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Foundation of b-tagging applied to long-lived particles

Erwin, Gage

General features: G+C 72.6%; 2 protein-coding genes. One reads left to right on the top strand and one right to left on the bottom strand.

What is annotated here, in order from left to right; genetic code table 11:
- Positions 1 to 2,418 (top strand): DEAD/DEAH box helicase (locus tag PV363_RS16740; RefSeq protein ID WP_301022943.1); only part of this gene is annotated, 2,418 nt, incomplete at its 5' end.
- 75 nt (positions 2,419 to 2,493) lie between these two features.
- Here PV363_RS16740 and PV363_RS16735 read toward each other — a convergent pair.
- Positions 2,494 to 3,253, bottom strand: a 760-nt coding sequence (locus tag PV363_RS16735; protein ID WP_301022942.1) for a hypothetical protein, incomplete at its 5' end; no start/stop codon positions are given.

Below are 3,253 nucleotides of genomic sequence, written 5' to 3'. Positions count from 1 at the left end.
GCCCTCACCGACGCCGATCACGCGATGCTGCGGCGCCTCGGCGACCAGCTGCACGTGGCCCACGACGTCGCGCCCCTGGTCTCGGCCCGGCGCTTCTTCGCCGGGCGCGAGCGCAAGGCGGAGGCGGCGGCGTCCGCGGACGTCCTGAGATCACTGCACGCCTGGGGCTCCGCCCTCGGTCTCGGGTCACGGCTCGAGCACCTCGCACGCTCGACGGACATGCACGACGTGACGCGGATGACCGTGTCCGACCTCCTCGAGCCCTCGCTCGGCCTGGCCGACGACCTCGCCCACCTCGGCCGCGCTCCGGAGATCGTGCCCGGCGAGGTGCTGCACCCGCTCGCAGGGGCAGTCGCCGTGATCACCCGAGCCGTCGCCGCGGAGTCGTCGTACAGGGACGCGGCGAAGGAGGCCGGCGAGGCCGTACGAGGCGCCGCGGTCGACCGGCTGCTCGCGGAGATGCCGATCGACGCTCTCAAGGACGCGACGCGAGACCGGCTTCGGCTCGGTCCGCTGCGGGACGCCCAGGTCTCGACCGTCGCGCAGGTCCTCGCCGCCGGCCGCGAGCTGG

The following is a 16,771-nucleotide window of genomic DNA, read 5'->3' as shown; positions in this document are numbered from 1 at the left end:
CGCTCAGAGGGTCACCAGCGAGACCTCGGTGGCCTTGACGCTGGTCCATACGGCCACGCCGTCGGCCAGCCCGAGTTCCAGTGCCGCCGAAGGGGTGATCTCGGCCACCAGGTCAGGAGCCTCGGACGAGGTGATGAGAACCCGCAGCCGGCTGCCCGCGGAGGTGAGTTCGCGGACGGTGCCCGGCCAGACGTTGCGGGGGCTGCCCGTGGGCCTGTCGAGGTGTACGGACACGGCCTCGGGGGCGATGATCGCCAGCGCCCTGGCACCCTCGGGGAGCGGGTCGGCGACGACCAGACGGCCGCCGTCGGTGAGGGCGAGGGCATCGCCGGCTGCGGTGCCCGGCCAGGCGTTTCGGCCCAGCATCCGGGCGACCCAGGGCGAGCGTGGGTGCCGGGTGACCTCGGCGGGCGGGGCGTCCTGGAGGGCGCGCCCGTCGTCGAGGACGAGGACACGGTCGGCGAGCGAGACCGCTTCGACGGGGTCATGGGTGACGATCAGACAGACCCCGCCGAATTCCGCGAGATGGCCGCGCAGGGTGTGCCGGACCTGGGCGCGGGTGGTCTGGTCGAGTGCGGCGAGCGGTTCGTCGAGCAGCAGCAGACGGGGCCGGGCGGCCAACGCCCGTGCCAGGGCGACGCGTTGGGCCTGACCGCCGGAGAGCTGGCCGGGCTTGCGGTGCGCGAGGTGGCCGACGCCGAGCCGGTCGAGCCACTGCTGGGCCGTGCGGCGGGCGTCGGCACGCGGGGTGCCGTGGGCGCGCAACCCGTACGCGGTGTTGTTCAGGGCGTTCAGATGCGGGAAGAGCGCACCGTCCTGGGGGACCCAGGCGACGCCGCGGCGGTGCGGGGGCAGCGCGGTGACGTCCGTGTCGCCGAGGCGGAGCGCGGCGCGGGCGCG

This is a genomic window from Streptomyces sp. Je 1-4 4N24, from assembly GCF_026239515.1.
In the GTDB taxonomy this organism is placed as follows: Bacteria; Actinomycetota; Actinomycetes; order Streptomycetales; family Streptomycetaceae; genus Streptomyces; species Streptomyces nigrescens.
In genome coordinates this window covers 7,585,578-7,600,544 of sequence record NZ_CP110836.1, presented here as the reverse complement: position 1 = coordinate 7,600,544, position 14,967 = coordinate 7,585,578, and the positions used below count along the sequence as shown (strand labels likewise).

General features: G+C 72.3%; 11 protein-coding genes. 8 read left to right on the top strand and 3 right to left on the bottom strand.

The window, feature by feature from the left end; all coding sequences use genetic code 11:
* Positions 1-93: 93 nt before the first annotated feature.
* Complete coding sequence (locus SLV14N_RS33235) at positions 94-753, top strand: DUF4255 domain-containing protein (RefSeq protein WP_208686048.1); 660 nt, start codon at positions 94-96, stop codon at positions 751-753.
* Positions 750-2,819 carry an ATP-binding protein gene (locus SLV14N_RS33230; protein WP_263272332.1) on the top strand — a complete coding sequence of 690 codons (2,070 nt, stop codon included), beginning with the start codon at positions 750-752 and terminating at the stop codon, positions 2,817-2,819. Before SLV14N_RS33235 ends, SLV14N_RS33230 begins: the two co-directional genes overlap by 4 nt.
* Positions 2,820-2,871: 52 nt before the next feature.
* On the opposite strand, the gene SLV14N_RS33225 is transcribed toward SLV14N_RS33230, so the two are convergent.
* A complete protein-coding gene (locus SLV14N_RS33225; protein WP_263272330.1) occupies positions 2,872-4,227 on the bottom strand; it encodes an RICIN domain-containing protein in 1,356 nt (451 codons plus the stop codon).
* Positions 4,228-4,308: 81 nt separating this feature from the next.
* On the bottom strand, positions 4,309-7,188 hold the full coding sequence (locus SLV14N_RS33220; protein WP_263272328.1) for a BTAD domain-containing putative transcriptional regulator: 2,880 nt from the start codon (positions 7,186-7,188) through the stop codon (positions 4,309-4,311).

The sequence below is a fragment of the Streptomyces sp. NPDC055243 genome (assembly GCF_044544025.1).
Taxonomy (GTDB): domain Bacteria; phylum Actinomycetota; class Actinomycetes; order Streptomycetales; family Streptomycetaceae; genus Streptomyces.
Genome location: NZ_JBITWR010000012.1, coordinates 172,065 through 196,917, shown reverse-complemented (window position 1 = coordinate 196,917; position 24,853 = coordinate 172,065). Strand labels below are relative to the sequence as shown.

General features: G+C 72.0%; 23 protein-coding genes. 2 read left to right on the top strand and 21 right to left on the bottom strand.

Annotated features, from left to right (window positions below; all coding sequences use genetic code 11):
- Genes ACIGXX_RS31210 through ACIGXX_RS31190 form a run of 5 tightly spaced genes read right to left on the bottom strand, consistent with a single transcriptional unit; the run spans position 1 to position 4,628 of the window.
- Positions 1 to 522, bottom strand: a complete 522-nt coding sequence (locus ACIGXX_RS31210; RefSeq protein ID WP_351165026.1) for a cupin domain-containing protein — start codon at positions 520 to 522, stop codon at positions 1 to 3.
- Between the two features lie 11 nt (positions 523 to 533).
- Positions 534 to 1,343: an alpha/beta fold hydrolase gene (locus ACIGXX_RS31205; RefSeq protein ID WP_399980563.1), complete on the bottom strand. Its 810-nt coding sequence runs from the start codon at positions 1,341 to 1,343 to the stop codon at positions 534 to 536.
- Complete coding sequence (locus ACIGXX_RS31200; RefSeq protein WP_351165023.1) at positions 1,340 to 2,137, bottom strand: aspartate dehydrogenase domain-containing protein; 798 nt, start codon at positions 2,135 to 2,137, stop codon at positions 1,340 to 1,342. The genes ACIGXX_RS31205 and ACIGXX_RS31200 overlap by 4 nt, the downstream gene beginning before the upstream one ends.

The study refers to the identification of b-jets (streams of particles created through hadronization of b-quarks) observed by the ATLAS experiment at the Large Hadron Collider. It eventually aims for the detection of signals due to long-lived particles from Higgs boson decays predicted by various theories beyond the standard model. The applications of this study could potentially extrapolate the b-tagging performance used on tt-bar to ZH events, allowing for uncertainties for the ZH events to be analyzed. The tt-bar events are simulations of top-anti-top quark pairs that decay into b-quarks and are easily produced, being ideal for training algorithms. However, ZH events model the production of b quarks through the decay of Higgs-like, long-lived particles that are difficult to produce thus unsuitable to train algorithms. The methods used were to apply the same techniques of b-tagging on ZH and reweighting to account for differences in kinematic dependencies. Then tt-bar can be used to train algorithms for a better fit of the ZH events. However, the properties in these decay processes are different, and the ZH sample has decays more displaced from the beam interaction point than the tt-bar samples making the efficiencies different. To functionally make the efficiencies the same, cuts were applied to only include entries of b-hadron decay paths that are collinear with the path of the long-lived particles. In this way, the study concludes that the algorithms are not optimized for b-jets that originate far from the beam interaction point and algorithms need improvement for future studies.